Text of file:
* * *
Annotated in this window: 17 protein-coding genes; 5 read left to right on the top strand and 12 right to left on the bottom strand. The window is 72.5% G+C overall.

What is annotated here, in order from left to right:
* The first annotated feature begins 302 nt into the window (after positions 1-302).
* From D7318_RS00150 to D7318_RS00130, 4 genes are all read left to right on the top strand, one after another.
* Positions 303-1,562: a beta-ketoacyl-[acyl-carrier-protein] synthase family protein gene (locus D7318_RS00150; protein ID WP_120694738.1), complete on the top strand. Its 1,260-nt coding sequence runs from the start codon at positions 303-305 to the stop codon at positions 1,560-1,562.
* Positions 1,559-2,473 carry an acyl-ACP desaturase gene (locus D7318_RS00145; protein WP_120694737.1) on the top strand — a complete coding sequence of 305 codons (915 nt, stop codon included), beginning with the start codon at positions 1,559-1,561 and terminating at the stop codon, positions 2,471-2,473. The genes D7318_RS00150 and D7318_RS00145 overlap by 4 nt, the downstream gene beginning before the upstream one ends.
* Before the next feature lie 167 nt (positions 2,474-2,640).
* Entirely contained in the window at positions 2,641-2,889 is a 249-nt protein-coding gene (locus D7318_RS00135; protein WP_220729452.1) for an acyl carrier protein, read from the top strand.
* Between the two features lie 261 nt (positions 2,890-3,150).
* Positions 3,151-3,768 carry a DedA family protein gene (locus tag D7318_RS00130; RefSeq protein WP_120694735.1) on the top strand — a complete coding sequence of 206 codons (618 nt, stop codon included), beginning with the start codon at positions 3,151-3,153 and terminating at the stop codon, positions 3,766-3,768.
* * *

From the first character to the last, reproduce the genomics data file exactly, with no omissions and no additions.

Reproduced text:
Annotated in this window: 17 protein-coding genes; 5 read left to right on the top strand and 12 right to left on the bottom strand. The window is 72.5% G+C overall.

What is annotated here, in order from left to right:
* The first annotated feature begins 302 nt into the window (after positions 1-302).
* From D7318_RS00150 to D7318_RS00130, 4 genes are all read left to right on the top strand, one after another.
* Positions 303-1,562: a beta-ketoacyl-[acyl-carrier-protein] synthase family protein gene (locus D7318_RS00150; protein ID WP_120694738.1), complete on the top strand. Its 1,260-nt coding sequence runs from the start codon at positions 303-305 to the stop codon at positions 1,560-1,562.
* Positions 1,559-2,473 carry an acyl-ACP desaturase gene (locus D7318_RS00145; protein WP_120694737.1) on the top strand — a complete coding sequence of 305 codons (915 nt, stop codon included), beginning with the start codon at positions 1,559-1,561 and terminating at the stop codon, positions 2,471-2,473. The genes D7318_RS00150 and D7318_RS00145 overlap by 4 nt, the downstream gene beginning before the upstream one ends.
* Before the next feature lie 167 nt (positions 2,474-2,640).
* Entirely contained in the window at positions 2,641-2,889 is a 249-nt protein-coding gene (locus D7318_RS00135; protein WP_220729452.1) for an acyl carrier protein, read from the top strand.
* Between the two features lie 261 nt (positions 2,890-3,150).
* Positions 3,151-3,768 carry a DedA family protein gene (locus tag D7318_RS00130; RefSeq protein WP_120694735.1) on the top strand — a complete coding sequence of 206 codons (618 nt, stop codon included), beginning with the start codon at positions 3,151-3,153 and terminating at the stop codon, positions 3,766-3,768.